Tuesday, March 9, 2010

Building a Solar Kiln

Building a Kiln

As a woodworker in a basement shop I always prefer working with 8 foot boards and sometimes 10 foot boards, but anything longer is difficult to handle in such a small space. I keep this length limitation in mind when bucking and milling logs. Ultimately this directly impacted my choice of kiln size.
The construction of my solar kiln began with plans from Virginia Tech for their 750 to 1000 bd-ft kiln .
The original plans call for an overall length of just over 13 feet to facilitate drying 12 foot boards. I resized the kiln to an overall length of 12 feet to allow drying of 10 foot boards. This also made interior and exterior sheathing a little less wasteful. Resizing the kiln results in a capacity of about 500 bd-ft for 8 foot boards and 650 bd-ft for 10 foot boards.
Solar collectors of any kind are generally tilted at an angle equivalent to your latitude plus 10 degrees if you want to maximize solar capture in the winter. This kiln resides in Lynchburg, Virginia with a Latitude of about 37 degrees which is pretty much the same as Blacksburg, Virginia where the Virginia Tech kiln is located. Adding 10 degrees puts at 47 degrees, but who wants to make those cuts? To make life simple, the kiln roof is tilted to 45 degrees.
This kiln is, for the most part, the Virginia Tech solar kiln with a few very minor modifications. Construction required about a year of my spare time, but that included six months or more when no work was done at all. Realistically, this kiln could probably be built in a few weeks of full time labor. I constructed the entire kiln by myself, so if you have more time than resources, it can be done as a one man job.
Whenever I looked online at kilns others had built, I always came away wanting more details and more pictures. With that in mind, every attempt was made to take plenty pictures during the construction process. Take a look through the pictures and discussion in each section of the construction process. Hopefully, these pictures, combined with the Virginia Tech plans will make your kiln construction, an easy project.


The solar kiln base (foundation and floor joists) is pretty straightforward construction. The lot where I built the kiln was a gravel parking space many years ago so the ground is mostly a gravel and dirt mix. This combined with the fact that the kiln may need to be moved at some point (hopefully not) made the use of a skid foundation the obvious choice.
The foundation is made up of two treated 6x6s, 12 feet long. I chamfered all four of the bottom edges and drilled large holes in each end. The chamfers will hopefully make dragging the kiln easier and the holes may be used as attachment points.
Once the skids were positioned and leveled, the floor framework was built with treated 2x8s. The skids were used as a construction platform, but the floor joists were not nailed to the skids. The Virginia Tech plans call for double rim joists, but since all of the joists rest directly on the skids and none are "hung" from the rim joist, I figured a single rim joist would be fine. Plus it saved me a few dollars.
One of the kiln skids with a hole for dragging Both of the skids positioned and leveled A truckload of lumber for the floor construction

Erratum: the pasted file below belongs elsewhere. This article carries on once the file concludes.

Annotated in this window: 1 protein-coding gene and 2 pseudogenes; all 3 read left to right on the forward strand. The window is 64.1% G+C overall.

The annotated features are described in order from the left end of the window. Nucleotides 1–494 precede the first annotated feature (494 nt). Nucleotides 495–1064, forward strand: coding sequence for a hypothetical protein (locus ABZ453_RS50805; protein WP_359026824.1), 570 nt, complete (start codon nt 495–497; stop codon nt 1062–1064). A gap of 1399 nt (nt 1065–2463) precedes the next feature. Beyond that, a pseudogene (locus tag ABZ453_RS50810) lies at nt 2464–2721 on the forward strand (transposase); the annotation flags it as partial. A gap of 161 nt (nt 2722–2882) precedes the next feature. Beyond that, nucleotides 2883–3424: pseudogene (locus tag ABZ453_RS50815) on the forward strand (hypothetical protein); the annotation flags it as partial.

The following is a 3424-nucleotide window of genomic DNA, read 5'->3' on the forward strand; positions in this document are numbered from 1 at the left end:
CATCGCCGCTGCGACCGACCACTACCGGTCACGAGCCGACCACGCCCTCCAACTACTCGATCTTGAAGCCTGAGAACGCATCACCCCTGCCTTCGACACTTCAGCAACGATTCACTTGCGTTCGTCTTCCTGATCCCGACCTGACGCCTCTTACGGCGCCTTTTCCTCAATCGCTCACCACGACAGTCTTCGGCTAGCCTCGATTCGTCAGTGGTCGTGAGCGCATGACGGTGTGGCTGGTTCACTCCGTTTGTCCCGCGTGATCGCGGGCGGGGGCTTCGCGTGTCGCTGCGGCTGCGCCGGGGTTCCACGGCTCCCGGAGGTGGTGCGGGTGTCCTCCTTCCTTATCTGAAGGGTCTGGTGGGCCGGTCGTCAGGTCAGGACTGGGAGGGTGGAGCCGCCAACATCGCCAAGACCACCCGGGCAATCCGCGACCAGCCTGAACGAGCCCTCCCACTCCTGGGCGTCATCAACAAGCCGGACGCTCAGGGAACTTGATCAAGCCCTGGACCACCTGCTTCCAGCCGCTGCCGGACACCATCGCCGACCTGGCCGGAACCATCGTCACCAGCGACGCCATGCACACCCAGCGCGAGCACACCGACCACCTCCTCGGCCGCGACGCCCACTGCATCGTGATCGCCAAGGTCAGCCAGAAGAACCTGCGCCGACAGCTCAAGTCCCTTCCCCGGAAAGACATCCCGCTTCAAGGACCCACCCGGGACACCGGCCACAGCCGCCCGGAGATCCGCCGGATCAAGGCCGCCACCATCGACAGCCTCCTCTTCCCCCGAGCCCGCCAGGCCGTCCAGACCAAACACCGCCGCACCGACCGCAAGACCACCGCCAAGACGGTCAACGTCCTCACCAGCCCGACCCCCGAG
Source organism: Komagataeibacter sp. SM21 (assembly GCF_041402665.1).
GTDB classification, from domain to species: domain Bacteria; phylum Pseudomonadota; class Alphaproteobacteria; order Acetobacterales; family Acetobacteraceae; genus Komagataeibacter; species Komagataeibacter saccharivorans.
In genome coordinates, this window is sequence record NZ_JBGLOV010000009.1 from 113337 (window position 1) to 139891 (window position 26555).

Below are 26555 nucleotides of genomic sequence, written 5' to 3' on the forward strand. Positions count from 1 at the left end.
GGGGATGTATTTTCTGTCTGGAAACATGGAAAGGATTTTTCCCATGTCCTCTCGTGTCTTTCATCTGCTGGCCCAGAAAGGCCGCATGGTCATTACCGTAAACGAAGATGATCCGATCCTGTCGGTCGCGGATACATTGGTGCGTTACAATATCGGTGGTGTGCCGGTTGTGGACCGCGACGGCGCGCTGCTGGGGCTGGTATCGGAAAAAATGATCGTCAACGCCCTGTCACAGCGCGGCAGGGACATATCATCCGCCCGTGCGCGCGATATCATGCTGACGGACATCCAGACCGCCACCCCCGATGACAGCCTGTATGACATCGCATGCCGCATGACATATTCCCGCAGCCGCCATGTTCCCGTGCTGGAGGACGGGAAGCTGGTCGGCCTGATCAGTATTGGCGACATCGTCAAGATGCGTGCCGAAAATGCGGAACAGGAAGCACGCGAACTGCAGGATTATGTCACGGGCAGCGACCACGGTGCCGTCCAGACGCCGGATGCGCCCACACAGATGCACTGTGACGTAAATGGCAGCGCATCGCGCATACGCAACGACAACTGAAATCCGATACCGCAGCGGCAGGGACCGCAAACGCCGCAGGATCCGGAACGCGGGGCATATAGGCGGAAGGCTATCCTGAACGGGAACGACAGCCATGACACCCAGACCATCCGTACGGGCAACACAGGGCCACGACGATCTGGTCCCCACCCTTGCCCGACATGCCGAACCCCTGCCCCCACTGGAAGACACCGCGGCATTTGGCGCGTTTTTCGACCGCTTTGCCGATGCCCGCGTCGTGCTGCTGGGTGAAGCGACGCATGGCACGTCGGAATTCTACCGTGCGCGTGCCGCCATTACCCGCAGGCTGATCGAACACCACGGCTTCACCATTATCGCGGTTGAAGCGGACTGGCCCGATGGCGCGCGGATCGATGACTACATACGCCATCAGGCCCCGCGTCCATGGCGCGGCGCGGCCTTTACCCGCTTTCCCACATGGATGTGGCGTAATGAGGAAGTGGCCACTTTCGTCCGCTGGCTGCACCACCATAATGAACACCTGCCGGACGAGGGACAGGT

Completed floor joists Completed floor joists
With the floor framework complete it was time to move on to the flooring. The first plywood to be nailed down will become the bottom of the floor framework. Here I used three sheets of 1/2" treated plywood. Remember to save the offcuts, they'll come in handy down the road. Once the plywood is installed it was time to flip the entire floor assembly. Although I muscled this monster over by myself, I would strongly suggest getting a friend to help flip it and reposition it on the skids.
The flipped flooring framework (say that three times fast) was repositioned on the skids and then nailed to the skids. I nailed directly through the plywood into the skids and toe-nailed the joists to the skids as well. Insulation was installed between all of the flooring joists.
Treated plywood being installed Plywood installation complete - this will become the bottom of the kiln base The base has now been flipped over - plywood on the bottom will help keep critters out 
Insulation installation is complete Insulation installation is complete and you can see my cat litter tool box
Defense in depth is the strategy for keeping moisture out of the insulation. The craft paper was covered by black plastic vapor barrier stapled to the rim joists. Three more sheets of treated plywood were cut to length and installed over the vapor barrier.
Vapor barrier stapled in place Edges of the vapor barrier trimmed off A little sun and heat made it look nicer 

Treated plywood flooring installed Treated plywood flooring installed


Framing for the solar kiln began with a truckload of 2x4s of various lengths as called out in the VT plans. The first wall I built was the front or south wall. Nothing fancy, just normal framing 16" on center. One minor change I made from the VT plans was to utilize a three stud corner instead of the specified four stud corner. The three stud corner allows just a little bit more insulation in the corner to help decrease some of the heat loss through the studs.
All of the framing lumber Completed south wall framing Completed south wall framing  
A closeup of the three stud corner from the interior side